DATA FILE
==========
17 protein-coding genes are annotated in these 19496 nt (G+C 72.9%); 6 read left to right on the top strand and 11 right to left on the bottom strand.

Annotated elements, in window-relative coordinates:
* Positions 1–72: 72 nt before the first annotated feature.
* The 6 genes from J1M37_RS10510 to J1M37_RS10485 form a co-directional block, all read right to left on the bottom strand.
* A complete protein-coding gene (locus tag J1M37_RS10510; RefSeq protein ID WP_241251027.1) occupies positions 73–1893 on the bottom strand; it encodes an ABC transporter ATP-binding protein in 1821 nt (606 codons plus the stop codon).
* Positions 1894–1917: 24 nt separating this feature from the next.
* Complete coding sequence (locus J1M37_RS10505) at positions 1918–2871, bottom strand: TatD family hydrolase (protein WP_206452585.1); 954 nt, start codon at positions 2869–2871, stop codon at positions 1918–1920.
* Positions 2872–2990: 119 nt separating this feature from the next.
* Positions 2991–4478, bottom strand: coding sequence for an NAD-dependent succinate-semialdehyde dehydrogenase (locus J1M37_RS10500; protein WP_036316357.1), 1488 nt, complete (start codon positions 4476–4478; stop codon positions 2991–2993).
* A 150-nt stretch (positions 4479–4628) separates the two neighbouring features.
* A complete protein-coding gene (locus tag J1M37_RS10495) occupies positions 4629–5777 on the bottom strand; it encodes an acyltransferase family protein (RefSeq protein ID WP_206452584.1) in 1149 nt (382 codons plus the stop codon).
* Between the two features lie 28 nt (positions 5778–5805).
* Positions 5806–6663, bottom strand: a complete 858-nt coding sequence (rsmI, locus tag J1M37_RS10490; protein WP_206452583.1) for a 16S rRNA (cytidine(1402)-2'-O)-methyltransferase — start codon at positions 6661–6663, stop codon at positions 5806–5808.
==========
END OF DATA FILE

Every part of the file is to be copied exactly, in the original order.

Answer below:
17 protein-coding genes are annotated in these 19496 nt (G+C 72.9%); 6 read left to right on the top strand and 11 right to left on the bottom strand.

Annotated elements, in window-relative coordinates:
* Positions 1–72: 72 nt before the first annotated feature.
* The 6 genes from J1M37_RS10510 to J1M37_RS10485 form a co-directional block, all read right to left on the bottom strand.
* A complete protein-coding gene (locus tag J1M37_RS10510; RefSeq protein ID WP_241251027.1) occupies positions 73–1893 on the bottom strand; it encodes an ABC transporter ATP-binding protein in 1821 nt (606 codons plus the stop codon).
* Positions 1894–1917: 24 nt separating this feature from the next.
* Complete coding sequence (locus J1M37_RS10505) at positions 1918–2871, bottom strand: TatD family hydrolase (protein WP_206452585.1); 954 nt, start codon at positions 2869–2871, stop codon at positions 1918–1920.
* Positions 2872–2990: 119 nt separating this feature from the next.
* Positions 2991–4478, bottom strand: coding sequence for an NAD-dependent succinate-semialdehyde dehydrogenase (locus J1M37_RS10500; protein WP_036316357.1), 1488 nt, complete (start codon positions 4476–4478; stop codon positions 2991–2993).
* A 150-nt stretch (positions 4479–4628) separates the two neighbouring features.
* A complete protein-coding gene (locus tag J1M37_RS10495) occupies positions 4629–5777 on the bottom strand; it encodes an acyltransferase family protein (RefSeq protein ID WP_206452584.1) in 1149 nt (382 codons plus the stop codon).
* Between the two features lie 28 nt (positions 5778–5805).
* Positions 5806–6663, bottom strand: a complete 858-nt coding sequence (rsmI, locus tag J1M37_RS10490; protein WP_206452583.1) for a 16S rRNA (cytidine(1402)-2'-O)-methyltransferase — start codon at positions 6661–6663, stop codon at positions 5806–5808.